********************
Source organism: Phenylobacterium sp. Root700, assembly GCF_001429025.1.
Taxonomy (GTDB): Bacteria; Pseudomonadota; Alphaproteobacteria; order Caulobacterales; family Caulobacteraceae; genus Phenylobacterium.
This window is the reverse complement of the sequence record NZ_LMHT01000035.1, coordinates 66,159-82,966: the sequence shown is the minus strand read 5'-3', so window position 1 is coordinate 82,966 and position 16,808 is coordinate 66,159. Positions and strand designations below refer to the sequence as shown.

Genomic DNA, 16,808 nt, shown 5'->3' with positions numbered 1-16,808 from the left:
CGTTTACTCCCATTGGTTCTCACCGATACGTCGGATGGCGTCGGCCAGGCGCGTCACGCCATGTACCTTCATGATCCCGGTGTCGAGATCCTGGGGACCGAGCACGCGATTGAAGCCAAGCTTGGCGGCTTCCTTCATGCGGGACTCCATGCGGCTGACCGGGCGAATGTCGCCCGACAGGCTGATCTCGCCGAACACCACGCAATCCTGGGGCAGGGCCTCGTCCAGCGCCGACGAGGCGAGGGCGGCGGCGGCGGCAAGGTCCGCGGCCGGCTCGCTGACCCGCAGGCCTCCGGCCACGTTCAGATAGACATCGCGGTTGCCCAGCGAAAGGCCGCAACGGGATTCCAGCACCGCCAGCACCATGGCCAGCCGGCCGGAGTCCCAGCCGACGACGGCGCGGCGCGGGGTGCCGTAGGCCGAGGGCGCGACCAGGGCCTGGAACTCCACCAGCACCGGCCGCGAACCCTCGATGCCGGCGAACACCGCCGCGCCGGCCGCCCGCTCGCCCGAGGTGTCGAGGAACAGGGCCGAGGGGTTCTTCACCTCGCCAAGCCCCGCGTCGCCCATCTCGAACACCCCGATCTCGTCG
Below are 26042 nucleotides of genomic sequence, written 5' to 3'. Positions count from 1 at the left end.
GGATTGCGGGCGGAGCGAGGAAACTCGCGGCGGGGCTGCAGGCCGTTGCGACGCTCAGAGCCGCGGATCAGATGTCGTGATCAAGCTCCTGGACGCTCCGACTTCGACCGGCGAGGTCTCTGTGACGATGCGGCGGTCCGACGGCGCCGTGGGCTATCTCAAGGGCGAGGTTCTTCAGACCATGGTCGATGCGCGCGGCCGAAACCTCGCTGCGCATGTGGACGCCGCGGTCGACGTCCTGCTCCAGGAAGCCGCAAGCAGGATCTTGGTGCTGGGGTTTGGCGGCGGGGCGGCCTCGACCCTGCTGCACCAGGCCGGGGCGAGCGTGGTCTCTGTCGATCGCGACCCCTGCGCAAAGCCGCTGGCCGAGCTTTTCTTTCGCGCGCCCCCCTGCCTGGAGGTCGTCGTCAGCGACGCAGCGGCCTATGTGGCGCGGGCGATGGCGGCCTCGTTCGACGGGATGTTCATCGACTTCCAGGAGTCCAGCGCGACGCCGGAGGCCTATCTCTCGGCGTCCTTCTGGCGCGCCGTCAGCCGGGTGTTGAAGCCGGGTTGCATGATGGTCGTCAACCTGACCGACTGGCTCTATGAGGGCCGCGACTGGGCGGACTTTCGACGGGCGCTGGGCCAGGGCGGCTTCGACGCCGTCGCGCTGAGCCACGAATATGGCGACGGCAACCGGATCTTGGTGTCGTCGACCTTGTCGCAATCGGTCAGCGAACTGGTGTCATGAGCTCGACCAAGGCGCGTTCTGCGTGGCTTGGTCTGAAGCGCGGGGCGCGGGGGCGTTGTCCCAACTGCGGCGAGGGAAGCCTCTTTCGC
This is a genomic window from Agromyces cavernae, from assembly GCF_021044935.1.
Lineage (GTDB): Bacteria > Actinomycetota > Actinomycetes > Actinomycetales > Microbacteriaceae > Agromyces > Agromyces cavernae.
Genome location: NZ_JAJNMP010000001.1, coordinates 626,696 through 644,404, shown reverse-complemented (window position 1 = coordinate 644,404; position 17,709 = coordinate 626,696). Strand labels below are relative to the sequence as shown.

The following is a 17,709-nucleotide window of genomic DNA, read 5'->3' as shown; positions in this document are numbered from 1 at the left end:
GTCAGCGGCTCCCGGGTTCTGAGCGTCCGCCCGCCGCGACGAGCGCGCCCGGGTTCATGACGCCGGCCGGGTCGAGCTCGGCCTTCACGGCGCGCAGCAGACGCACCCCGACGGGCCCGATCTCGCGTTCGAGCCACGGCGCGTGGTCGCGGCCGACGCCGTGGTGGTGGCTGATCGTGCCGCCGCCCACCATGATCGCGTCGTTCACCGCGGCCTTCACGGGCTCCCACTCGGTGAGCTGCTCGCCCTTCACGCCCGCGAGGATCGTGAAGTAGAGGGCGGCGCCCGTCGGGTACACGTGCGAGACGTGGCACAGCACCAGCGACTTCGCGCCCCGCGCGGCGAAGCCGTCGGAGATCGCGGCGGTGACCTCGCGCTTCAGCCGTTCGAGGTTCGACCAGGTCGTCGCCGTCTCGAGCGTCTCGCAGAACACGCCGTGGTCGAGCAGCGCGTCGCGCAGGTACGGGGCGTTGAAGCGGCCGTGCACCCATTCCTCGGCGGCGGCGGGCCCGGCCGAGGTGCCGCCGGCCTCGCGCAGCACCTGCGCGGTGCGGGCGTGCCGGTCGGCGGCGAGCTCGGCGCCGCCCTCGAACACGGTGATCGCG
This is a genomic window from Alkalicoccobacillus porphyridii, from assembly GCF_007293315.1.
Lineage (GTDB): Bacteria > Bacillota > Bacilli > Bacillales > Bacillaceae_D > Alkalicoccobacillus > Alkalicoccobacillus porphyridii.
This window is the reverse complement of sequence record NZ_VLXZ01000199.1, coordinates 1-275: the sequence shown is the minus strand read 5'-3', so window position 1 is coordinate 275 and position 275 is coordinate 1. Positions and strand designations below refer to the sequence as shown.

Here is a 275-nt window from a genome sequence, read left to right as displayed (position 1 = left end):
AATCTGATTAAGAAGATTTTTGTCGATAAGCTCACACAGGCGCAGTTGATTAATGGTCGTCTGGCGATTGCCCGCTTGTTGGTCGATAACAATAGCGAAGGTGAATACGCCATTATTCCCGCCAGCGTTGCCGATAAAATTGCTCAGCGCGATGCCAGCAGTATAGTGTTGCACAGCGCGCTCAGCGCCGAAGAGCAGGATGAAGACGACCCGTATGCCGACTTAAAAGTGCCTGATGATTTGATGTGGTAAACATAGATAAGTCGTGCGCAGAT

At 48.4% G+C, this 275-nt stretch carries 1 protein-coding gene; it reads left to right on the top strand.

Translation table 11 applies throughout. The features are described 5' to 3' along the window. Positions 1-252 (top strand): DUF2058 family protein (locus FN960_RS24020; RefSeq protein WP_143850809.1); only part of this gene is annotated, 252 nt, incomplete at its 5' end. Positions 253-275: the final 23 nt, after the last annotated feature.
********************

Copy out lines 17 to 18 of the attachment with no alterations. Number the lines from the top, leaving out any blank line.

AATCTGATTAAGAAGATTTTTGTCGATAAGCTCACACAGGCGCAGTTGATTAATGGTCGTCTGGCGATTGCCCGCTTGTTGGTCGATAACAATAGCGAAGGTGAATACGCCATTATTCCCGCCAGCGTTGCCGATAAAATTGCTCAGCGCGATGCCAGCAGTATAGTGTTGCACAGCGCGCTCAGCGCCGAAGAGCAGGATGAAGACGACCCGTATGCCGACTTAAAAGTGCCTGATGATTTGATGTGGTAAACATAGATAAGTCGTGCGCAGAT

At 48.4% G+C, this 275-nt stretch carries 1 protein-coding gene; it reads left to right on the top strand.